Why Is a Strikeout Called a K

When it comes to the wide array of sports played during the dog days of summer, few can compare to the popularity of America's favorite pastime: baseball. No fan likes to see his or her favorite player swing and miss three times while he's at bat. However, strikeouts happen frequently in the sport, much to the frustration of both the players and the fans, especially during a critical moment in the game.

Whether you are looking up the number of strikeouts each player on your team's roster has each season or you're watching a game live and see the symbol for a strikeout pop up on the scoreboard behind center field, one question you might be wondering is, "Why is a strikeout call a K?"

Scorecards and the scoring system

Although the vast majority of fans are familiar with the feeling they get when their team's prized player leaves a runner stranded in scoring position with a strikeout to end the inning, many aren't familiar with the history of the sport's one-of-a-kind scoring system. Since the inception of the American sport in the 19th century, fans, coaches, managers, owners and professional scorekeepers have kept track of each player's at bats on a physical scorecard comprised of a pencil and a piece of paper.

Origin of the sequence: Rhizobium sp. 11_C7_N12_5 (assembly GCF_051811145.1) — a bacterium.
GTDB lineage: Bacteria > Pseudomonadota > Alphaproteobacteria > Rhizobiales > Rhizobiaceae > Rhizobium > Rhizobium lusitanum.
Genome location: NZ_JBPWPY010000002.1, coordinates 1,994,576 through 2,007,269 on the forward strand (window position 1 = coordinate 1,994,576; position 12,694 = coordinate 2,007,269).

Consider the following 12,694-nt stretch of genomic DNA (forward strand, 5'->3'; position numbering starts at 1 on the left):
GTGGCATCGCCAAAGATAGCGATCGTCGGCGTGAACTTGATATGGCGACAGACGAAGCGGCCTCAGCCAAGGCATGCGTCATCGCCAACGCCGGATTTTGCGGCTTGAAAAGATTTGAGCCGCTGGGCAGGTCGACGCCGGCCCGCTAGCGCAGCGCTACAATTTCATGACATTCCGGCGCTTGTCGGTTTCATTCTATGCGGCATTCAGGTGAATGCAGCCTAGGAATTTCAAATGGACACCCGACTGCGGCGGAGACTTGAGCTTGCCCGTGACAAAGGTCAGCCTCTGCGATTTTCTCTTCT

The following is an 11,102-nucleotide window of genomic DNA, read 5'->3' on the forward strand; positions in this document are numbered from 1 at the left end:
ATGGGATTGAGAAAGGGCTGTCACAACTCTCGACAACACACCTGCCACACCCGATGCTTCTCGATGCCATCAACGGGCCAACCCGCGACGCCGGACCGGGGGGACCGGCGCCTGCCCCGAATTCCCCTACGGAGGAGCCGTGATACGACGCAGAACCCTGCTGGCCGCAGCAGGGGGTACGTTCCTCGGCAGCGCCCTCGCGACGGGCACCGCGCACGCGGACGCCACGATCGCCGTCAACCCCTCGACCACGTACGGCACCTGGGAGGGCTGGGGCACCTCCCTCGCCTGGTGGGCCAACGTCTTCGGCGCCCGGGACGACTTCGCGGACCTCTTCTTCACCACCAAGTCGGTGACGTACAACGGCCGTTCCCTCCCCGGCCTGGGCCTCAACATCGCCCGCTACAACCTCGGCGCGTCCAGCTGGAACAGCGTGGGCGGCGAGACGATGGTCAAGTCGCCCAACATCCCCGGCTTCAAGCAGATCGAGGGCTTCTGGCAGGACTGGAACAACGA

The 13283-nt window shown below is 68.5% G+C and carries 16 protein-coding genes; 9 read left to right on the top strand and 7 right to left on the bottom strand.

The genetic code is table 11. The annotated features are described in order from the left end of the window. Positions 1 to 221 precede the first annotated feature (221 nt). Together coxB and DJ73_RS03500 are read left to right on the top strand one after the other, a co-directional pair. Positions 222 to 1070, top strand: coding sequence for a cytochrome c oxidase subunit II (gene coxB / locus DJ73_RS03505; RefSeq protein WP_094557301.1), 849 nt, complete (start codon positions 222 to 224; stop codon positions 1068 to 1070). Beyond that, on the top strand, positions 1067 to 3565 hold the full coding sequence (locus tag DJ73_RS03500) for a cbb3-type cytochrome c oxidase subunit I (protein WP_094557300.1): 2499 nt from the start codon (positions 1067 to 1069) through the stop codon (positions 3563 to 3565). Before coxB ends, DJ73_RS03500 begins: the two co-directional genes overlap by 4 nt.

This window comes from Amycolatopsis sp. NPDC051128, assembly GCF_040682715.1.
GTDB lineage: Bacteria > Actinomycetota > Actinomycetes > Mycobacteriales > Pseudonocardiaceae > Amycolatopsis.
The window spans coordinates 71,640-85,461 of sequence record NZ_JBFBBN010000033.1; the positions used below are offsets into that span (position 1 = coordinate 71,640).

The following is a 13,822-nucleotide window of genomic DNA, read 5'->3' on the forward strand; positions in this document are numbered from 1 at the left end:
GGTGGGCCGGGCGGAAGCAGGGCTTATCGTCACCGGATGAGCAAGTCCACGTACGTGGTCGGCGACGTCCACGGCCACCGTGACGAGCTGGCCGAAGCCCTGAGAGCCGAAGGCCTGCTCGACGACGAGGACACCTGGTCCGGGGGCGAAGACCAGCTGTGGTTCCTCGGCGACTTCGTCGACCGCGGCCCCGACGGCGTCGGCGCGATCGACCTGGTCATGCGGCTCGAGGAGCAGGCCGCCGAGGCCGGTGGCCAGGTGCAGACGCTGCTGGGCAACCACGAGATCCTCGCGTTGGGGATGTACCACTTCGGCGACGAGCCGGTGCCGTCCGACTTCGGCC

Every aspect of the game is tallied and tracked throughout the season, with a unique series of symbols used to refer to the players' pitches, hits, runs, walks and strikeouts. The style of scorecards used to record each play has varied slightly over the years. However, the information presented on the card always includes a play-by-play account of the game and a tally of each player's at-bats, runs, hits, walks and strikeouts.

Why a strikeout is called a K?

Most of the markings that appear on a Major League Baseball scorecard—such as 1B when a player reaches first base with a hit, HBP when a player is hit by a pitch, and W when a player is walked—make sense to the average at-home viewer or in-park attendee. However, some—such as using the letter "K" to indicate a player has struck out—can be a bit confusing if you aren't familiar with the abbreviations that comprise the sport's scorecard system. This system was created by a newspaper reporter named Henry Chadwick (1824-1908). Commonly referred to as the "father of baseball," Chadwick is credited with developing a series of markings to keep track of pitches, hits, runs, walks and outs that is still widely used to tally each player's at bat today.

The logical abbreviation for a strikeout during a player's at bat would seem to be a simple "S." However, when Chadwick was recording the scores of baseball games in the latter portion of the 19th century, that symbol was already taken—being used to indicate a "sacrifice." In order to differentiate between the two vastly different plays, Chadwick turned to the word "struck" as an alternative for "strikeout," opting to use the word's last letter, K, as the mark that indicated a player had struck out at the plate.

Further, this K is written backward on scorecards if the player was called out on strikes without attempting to swing at the pitch. Chadwick was inducted into the National Baseball Hall of Fame in honor of his lasting contribution to the sport.

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